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2005 Corvette Sting Ray

2005 Corvette Sting Ray


A stunning 2005 Corvette Sting Ray with cool black rims. 

The 6th generation of Corvettes begun with the 2005 Corvette Sting Ray, but this car is actually quite similar to the 5th generation Corvettes and some Corvette aficionados have even nicknamed it C5.5. The 2005 Corvette Sting Ray was a natural next step from the 2004 Corvette Sting Ray and you can not really find any revolutionary differences between the two cars. The 2005 Corvette Sting Ray does, however, contain several improvements.

The 2005 Corvette Sting Ray was based on the same suspension system as the 2004 model, but a few details had been altered to improve the on-center steering feel. Many car enthusiasts had labelled the C5 Corvettes “too big”. The 2005 Corvette Sting was 5.1 inches shorter than the 2004 Corvette Sting Ray and 1 inch narrower. The wheelbase was however 1.2 inches longer. The weight was almost exactly the same. The 2004 Corvette Sting Ray weighed 3,246 pounds and the 2005 Corvette Sting Ray one single pound less – 3,245 lbs. The chassis of the 2005 Corvette Sting Ray was pretty much the same as in the 2004 model, but it had been enhanced with hydroformed side rails, transverse leaf springs and a balsa wood floor construction.

The main difference between the 2005 Corvette Sting Ray and its C5 predecessors was the styling. The style of the 2005 Corvette had been updated and looked more modern, while simultaneously displaying several features that reminded potential buyers of the legendary mid-year Corvettes. The headlights were however certainly not a remembrance of the past and Chrysler’s bold choice to stray from the traditionally hidden headlights created quite a buzz when the new 2005 Corvette Sting Ray was first introduced.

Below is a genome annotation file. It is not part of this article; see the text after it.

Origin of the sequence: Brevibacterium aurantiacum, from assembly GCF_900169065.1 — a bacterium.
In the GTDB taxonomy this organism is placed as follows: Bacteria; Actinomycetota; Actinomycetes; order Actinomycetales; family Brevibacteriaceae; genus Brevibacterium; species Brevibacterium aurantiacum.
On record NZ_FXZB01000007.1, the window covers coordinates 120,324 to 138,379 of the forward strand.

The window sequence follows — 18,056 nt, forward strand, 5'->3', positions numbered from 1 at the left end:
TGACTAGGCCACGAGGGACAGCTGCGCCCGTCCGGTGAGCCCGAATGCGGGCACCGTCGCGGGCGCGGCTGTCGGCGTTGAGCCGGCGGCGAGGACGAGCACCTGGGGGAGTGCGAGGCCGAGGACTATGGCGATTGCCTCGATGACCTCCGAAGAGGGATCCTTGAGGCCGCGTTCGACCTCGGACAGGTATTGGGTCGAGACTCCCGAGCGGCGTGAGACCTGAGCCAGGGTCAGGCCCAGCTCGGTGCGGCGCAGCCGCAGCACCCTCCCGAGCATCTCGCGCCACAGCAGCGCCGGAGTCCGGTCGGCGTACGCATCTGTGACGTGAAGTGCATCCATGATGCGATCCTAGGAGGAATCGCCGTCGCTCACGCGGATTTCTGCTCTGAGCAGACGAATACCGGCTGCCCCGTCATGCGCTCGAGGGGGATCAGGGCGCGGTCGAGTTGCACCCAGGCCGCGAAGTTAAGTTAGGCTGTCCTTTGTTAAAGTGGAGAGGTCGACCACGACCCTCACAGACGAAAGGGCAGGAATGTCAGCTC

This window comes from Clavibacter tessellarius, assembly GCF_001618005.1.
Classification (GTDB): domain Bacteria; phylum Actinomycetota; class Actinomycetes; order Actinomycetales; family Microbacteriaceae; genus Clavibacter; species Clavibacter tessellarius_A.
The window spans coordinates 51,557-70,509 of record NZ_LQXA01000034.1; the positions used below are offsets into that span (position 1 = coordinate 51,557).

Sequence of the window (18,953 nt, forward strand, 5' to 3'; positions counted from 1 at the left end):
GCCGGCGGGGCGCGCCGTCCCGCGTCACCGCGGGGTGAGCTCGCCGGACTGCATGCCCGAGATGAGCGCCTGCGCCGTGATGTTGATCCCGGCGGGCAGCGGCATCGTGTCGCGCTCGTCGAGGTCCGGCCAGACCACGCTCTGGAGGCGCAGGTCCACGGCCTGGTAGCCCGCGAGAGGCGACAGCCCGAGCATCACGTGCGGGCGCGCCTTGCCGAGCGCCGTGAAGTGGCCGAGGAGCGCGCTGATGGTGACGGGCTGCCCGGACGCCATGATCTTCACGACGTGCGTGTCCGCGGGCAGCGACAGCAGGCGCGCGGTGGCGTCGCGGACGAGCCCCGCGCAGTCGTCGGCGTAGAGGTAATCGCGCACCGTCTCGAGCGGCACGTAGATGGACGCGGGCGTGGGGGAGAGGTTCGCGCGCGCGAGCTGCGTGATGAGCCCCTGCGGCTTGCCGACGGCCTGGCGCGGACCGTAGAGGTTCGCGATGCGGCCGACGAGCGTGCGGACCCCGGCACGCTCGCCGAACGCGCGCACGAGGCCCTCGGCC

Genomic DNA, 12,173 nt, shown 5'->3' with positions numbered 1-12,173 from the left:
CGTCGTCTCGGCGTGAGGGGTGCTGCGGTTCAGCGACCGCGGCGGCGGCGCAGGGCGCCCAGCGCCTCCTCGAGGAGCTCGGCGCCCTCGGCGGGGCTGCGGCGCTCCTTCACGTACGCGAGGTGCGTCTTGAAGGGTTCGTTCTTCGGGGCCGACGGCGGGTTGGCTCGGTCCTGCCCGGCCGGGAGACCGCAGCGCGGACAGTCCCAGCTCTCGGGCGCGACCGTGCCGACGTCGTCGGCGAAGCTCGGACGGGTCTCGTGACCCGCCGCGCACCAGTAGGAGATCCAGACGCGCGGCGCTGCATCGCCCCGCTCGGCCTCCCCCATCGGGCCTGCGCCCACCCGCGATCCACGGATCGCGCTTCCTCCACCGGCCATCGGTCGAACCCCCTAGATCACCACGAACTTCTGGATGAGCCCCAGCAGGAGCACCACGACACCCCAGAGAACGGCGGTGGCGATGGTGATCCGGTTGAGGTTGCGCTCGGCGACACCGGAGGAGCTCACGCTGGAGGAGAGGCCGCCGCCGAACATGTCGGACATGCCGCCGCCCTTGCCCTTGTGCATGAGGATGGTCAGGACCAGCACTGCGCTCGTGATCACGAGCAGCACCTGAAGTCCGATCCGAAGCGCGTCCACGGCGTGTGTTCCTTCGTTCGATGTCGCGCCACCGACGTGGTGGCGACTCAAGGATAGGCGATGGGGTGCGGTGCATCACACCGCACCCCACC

Hidden headlights had been a Corvette characteristic since the first C2 Corvette was released in 1963. Hidden headlights did, however, create several problems that could no longer be neglected. Having to include a special opening mechanism in the design naturally added complexity to the car and made it more expensive. The mechanism also added weight and there was always the risk of jamming. An even more serious problem was how they decreased the aerodynamic properties of the sleek Corvette as soon as they were in use. They functioned as air brakes and had a detrimental effect on the entire performance of the car.

To get rid of the light problems described above, Chrysler decided to use exposed headlights for the 2005 Corvette Sting Ray. High-Intensity Discharge (HID) Xenon lights were used to create an integrated lighting system. High beams were made out of tungsten-halogen projector lenses.

The C4 generation lasted for 14-year models, from 1983 to 1996. The C5 generation was much shorter and the C5’s were replaced by the C6 after no more than 8-year models. This was in part due to the advantages of computer-aided design, since it made shorter product cycles possible. Chrysler was certainly not the only producer who took advantage of the new technology and rapid transformations were now necessary to stay on the highly competitive sports car market.